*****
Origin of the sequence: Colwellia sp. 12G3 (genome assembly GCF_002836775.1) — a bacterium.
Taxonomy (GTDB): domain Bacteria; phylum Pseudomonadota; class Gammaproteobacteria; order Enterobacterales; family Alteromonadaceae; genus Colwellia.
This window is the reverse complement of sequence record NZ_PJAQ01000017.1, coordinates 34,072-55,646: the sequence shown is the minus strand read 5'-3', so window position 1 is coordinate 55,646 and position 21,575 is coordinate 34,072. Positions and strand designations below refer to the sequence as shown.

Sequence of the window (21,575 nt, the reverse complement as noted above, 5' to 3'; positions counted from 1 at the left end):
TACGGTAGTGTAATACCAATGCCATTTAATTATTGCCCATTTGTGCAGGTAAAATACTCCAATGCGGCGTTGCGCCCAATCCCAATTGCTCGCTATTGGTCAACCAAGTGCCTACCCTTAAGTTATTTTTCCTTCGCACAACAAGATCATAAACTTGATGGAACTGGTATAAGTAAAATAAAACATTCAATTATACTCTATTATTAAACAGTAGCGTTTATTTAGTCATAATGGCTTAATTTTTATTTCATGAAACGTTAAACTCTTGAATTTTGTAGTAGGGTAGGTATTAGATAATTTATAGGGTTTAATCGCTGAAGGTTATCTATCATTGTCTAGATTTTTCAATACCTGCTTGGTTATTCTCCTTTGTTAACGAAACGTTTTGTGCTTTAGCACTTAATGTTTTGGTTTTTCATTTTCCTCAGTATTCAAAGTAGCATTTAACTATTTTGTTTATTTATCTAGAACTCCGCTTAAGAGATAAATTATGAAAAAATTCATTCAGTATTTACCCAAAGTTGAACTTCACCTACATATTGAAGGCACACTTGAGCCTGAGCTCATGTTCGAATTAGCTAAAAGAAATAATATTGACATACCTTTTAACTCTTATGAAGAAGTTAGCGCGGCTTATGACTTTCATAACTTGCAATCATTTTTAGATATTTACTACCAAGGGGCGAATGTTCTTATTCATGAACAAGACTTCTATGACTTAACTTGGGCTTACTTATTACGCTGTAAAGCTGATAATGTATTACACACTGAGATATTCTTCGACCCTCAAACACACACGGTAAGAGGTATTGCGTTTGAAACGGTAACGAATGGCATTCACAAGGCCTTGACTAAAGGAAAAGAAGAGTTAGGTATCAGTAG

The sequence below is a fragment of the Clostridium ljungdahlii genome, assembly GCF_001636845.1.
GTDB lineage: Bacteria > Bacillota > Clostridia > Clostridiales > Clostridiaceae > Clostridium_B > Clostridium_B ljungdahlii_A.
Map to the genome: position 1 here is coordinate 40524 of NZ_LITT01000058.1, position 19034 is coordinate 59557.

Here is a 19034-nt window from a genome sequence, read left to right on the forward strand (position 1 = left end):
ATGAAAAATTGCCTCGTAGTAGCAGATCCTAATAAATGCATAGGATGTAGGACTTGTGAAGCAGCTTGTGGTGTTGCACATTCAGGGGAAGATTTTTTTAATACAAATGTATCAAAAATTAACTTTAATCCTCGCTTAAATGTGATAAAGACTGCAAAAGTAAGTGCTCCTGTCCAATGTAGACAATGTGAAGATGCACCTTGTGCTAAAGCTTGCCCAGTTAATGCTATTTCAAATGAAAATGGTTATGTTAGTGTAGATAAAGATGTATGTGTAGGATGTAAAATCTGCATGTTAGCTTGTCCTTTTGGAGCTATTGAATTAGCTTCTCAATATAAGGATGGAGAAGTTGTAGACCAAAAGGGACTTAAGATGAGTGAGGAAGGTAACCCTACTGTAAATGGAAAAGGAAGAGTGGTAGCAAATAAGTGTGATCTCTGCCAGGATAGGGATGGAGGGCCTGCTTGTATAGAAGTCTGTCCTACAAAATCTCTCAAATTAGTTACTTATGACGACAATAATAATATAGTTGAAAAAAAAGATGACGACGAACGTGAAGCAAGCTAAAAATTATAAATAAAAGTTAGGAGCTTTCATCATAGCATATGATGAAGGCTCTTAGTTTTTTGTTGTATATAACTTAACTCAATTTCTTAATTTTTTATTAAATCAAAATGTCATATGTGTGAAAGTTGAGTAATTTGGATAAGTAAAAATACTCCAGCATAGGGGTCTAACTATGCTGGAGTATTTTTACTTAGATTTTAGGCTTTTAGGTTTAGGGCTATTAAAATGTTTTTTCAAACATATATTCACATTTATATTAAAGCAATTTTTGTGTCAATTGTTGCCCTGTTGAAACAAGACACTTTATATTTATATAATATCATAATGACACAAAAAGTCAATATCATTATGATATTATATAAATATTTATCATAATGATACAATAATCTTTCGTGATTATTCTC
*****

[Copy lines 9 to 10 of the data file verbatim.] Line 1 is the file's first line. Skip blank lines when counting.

Here is a 19034-nt window from a genome sequence, read left to right on the forward strand (position 1 = left end):
ATGAAAAATTGCCTCGTAGTAGCAGATCCTAATAAATGCATAGGATGTAGGACTTGTGAAGCAGCTTGTGGTGTTGCACATTCAGGGGAAGATTTTTTTAATACAAATGTATCAAAAATTAACTTTAATCCTCGCTTAAATGTGATAAAGACTGCAAAAGTAAGTGCTCCTGTCCAATGTAGACAATGTGAAGATGCACCTTGTGCTAAAGCTTGCCCAGTTAATGCTATTTCAAATGAAAATGGTTATGTTAGTGTAGATAAAGATGTATGTGTAGGATGTAAAATCTGCATGTTAGCTTGTCCTTTTGGAGCTATTGAATTAGCTTCTCAATATAAGGATGGAGAAGTTGTAGACCAAAAGGGACTTAAGATGAGTGAGGAAGGTAACCCTACTGTAAATGGAAAAGGAAGAGTGGTAGCAAATAAGTGTGATCTCTGCCAGGATAGGGATGGAGGGCCTGCTTGTATAGAAGTCTGTCCTACAAAATCTCTCAAATTAGTTACTTATGACGACAATAATAATATAGTTGAAAAAAAAGATGACGACGAACGTGAAGCAAGCTAAAAATTATAAATAAAAGTTAGGAGCTTTCATCATAGCATATGATGAAGGCTCTTAGTTTTTTGTTGTATATAACTTAACTCAATTTCTTAATTTTTTATTAAATCAAAATGTCATATGTGTGAAAGTTGAGTAATTTGGATAAGTAAAAATACTCCAGCATAGGGGTCTAACTATGCTGGAGTATTTTTACTTAGATTTTAGGCTTTTAGGTTTAGGGCTATTAAAATGTTTTTTCAAACATATATTCACATTTATATTAAAGCAATTTTTGTGTCAATTGTTGCCCTGTTGAAACAAGACACTTTATATTTATATAATATCATAATGACACAAAAAGTCAATATCATTATGATATTATATAAATATTTATCATAATGATACAATAATCTTTCGTGATTATTCTC